Smart Stuff with Twig Walkingstick: How to Stop Another Katrina (for the Week of Feb. 11, 2007)

February 2, 2007

Q. Dear Twig: Can what happened to New Orleans, the damage from Hurricane Katrina, happen again? If it can, what can we do to stop it?

A. First question: Yes. What Katrina did can happen again. Why?

Because hurricanes happen. Naturally.

Because parts of New Orleans sit below sea level. (Making it easier for them to flood.)

Because far fewer wetlands lie between the city and the Gulf of Mexico. (Lots more used to. But people drained them.)

And because certain buildings, canals and levees failed or made things worse.

Second question? Do what three top scientists suggest: Rebuild the lost wetlands. Run homes and neighborhoods on wind and solar energy. Cut the need for cars in the city. And get tons of residents in on the planning so it ends up fair for everyone.

Sound cool? Read more here: http://swamp.osu.edu/neworleans.pdf.

Twig

P.S. The scientists come from Ohio State, Louisiana State and the University of Vermont.

Notes: The scientists are Bill Mitsch, director of Ohio State's Wilma H. Schiermeier Olentangy River Wetland Research Park and a Distinguished Professor of Natural Resources, Environmental Science and Ecological Engineering; John Day Jr., Distinguished Professor Emeritus with Louisiana State's Coastal Ecology Institute; and Robert Costanza, Gund Professor of Ecological Economics and director of the Gund Institute for Ecological Economics at the University of Vermont. They teamed to write "Creating a Sustainable and Desirable New Orleans" in the journal Ecological Engineering. Also read more here: http://www.ag.ohio-state.edu/~news/story.php?id=3425.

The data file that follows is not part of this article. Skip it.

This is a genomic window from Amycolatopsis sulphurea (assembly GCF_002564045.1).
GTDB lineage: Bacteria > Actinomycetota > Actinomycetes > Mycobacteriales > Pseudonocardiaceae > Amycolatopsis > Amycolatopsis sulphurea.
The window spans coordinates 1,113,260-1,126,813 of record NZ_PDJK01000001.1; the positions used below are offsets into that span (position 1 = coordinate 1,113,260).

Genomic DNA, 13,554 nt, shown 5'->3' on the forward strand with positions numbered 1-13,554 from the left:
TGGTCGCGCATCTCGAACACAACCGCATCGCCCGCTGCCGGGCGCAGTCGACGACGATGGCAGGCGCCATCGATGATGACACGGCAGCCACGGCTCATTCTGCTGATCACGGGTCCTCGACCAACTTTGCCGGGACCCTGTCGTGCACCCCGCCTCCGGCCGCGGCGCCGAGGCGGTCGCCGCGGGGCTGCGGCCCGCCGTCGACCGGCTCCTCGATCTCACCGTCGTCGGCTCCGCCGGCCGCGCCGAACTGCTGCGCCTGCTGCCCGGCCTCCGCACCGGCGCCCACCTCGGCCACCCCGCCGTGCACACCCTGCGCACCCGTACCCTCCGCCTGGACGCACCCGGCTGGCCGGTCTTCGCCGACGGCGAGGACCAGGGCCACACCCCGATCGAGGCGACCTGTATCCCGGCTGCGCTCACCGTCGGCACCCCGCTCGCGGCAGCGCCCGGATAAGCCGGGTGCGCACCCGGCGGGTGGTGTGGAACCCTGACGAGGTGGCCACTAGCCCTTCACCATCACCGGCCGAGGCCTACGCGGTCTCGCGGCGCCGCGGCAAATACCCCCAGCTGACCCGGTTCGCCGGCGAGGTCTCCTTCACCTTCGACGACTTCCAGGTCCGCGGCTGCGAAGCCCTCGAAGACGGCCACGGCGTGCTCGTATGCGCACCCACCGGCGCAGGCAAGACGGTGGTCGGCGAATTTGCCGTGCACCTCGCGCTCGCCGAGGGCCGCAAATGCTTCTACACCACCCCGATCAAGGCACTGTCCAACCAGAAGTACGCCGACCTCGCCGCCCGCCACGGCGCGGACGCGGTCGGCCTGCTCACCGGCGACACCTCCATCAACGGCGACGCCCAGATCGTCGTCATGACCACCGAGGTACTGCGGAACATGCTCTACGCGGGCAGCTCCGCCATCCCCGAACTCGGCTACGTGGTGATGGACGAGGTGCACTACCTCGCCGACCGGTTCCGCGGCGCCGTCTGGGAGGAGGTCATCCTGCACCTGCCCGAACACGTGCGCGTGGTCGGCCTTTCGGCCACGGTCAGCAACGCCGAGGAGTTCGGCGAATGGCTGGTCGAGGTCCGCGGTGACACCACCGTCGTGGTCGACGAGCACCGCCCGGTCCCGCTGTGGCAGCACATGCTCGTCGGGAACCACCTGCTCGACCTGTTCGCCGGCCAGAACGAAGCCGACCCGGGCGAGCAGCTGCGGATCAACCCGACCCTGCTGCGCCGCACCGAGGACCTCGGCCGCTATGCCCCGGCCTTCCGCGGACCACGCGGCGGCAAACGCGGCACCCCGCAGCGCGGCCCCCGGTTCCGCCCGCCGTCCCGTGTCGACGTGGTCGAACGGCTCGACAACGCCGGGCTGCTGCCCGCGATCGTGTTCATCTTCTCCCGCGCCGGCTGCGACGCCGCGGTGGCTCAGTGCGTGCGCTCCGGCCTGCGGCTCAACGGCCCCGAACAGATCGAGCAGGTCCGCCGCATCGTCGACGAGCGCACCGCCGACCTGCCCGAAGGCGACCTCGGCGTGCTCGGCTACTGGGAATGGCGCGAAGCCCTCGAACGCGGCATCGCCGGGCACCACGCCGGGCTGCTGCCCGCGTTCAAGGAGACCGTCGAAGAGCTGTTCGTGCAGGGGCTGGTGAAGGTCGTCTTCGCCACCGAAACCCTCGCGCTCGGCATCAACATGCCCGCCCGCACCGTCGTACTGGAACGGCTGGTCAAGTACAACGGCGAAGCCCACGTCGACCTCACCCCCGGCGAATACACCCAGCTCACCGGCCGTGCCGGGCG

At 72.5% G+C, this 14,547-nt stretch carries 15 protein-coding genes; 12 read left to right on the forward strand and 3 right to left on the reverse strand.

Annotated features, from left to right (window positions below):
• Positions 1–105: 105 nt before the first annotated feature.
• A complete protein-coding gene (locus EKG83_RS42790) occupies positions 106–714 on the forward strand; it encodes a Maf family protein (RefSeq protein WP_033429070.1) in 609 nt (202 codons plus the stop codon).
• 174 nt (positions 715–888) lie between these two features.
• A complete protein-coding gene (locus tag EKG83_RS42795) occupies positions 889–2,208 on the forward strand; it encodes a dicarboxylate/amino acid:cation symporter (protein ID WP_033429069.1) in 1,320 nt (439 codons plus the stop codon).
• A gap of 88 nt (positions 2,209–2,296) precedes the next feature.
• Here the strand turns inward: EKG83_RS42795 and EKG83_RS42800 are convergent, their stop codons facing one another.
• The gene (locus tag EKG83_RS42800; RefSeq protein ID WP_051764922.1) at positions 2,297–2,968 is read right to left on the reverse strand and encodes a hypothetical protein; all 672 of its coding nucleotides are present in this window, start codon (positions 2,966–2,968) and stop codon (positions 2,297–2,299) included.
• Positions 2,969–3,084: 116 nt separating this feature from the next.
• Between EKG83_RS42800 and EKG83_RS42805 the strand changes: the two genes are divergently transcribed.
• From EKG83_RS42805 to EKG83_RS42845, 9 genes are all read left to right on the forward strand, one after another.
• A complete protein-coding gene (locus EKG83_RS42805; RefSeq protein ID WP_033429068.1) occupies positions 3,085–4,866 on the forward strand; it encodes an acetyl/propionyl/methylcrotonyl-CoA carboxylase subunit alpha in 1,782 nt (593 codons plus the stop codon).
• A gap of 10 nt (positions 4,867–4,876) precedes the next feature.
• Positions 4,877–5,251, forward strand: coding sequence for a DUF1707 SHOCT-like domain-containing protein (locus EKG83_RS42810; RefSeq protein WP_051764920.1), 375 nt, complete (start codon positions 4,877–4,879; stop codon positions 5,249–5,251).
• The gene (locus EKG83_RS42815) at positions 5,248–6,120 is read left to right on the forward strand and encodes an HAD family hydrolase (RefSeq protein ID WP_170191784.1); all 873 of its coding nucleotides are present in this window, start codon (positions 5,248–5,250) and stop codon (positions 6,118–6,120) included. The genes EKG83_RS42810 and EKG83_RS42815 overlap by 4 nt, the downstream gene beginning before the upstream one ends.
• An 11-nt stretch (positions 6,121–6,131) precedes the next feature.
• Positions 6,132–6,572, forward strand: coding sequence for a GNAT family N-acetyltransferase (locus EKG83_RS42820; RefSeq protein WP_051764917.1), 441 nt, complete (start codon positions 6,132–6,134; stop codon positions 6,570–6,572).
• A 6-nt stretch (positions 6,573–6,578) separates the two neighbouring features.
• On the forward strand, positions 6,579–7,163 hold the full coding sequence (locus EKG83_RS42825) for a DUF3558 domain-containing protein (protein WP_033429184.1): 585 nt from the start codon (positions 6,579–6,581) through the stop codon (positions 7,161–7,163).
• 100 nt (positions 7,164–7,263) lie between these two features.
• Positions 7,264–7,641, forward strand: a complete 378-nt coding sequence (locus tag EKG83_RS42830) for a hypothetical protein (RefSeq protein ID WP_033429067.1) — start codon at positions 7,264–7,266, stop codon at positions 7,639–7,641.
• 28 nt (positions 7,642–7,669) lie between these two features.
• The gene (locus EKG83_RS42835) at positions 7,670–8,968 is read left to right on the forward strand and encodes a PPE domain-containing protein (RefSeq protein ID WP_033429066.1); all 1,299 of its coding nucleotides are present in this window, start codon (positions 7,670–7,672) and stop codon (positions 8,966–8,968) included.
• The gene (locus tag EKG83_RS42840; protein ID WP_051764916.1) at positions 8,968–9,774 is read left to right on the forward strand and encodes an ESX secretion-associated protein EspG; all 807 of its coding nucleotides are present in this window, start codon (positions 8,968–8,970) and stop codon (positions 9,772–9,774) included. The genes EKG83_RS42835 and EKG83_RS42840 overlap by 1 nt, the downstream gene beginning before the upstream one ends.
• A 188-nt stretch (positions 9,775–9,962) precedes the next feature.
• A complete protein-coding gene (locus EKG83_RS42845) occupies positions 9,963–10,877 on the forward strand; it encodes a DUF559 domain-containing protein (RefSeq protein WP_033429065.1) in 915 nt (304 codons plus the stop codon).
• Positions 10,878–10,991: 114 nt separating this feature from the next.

About this column: "Smart Stuff with Twig Walkingstick," a free public service of The Ohio State University College of Food, Agricultural, and Environmental Sciences - specifically, of the Ohio Agricultural Research and Development Center (OARDC) and Ohio State University Extension, both part of the College - is a weekly column for children about science, nature, farming and the environment. The reading level typically rates at grades 3.5-4.5. For details, to ask Twig a question, and/or to receive the column free by mail or e-mail, contact Kurt Knebusch, CommTech, OSU/OARDC,1680 Madison Ave., Wooster, OH 44691, knebusch.1@osu.edu, (330) 263-3776. Online at extension.osu.edu/~news/archive.php?series=science.

Author(s): 
Kurt Knebusch